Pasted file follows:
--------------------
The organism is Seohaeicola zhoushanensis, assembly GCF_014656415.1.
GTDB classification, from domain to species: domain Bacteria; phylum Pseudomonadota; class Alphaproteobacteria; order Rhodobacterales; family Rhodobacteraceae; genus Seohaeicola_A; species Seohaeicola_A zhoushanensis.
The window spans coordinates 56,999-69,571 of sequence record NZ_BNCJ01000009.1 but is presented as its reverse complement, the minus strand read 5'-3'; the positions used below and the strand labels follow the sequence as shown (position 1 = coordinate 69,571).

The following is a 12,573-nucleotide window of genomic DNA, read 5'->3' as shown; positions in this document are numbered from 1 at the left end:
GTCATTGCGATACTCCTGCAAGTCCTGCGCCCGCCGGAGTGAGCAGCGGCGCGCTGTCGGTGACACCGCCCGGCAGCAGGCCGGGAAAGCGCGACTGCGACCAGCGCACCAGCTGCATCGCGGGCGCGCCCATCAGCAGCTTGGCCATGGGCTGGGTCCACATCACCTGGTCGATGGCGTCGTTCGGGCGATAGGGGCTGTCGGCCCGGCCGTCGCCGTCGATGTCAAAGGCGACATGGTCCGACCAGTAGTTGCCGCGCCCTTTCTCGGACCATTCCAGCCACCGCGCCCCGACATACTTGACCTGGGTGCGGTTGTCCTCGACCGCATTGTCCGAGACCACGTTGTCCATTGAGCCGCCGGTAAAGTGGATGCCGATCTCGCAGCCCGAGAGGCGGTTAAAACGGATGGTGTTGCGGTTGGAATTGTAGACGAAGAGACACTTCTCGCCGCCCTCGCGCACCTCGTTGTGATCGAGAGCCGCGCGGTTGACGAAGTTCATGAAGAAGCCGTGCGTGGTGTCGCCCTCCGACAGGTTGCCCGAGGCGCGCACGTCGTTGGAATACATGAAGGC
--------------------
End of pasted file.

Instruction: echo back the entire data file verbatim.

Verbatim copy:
The organism is Seohaeicola zhoushanensis, assembly GCF_014656415.1.
GTDB classification, from domain to species: domain Bacteria; phylum Pseudomonadota; class Alphaproteobacteria; order Rhodobacterales; family Rhodobacteraceae; genus Seohaeicola_A; species Seohaeicola_A zhoushanensis.
The window spans coordinates 56,999-69,571 of sequence record NZ_BNCJ01000009.1 but is presented as its reverse complement, the minus strand read 5'-3'; the positions used below and the strand labels follow the sequence as shown (position 1 = coordinate 69,571).

The following is a 12,573-nucleotide window of genomic DNA, read 5'->3' as shown; positions in this document are numbered from 1 at the left end:
GTCATTGCGATACTCCTGCAAGTCCTGCGCCCGCCGGAGTGAGCAGCGGCGCGCTGTCGGTGACACCGCCCGGCAGCAGGCCGGGAAAGCGCGACTGCGACCAGCGCACCAGCTGCATCGCGGGCGCGCCCATCAGCAGCTTGGCCATGGGCTGGGTCCACATCACCTGGTCGATGGCGTCGTTCGGGCGATAGGGGCTGTCGGCCCGGCCGTCGCCGTCGATGTCAAAGGCGACATGGTCCGACCAGTAGTTGCCGCGCCCTTTCTCGGACCATTCCAGCCACCGCGCCCCGACATACTTGACCTGGGTGCGGTTGTCCTCGACCGCATTGTCCGAGACCACGTTGTCCATTGAGCCGCCGGTAAAGTGGATGCCGATCTCGCAGCCCGAGAGGCGGTTAAAACGGATGGTGTTGCGGTTGGAATTGTAGACGAAGAGACACTTCTCGCCGCCCTCGCGCACCTCGTTGTGATCGAGAGCCGCGCGGTTGACGAAGTTCATGAAGAAGCCGTGCGTGGTGTCGCCCTCCGACAGGTTGCCCGAGGCGCGCACGTCGTTGGAATACATGAAGGC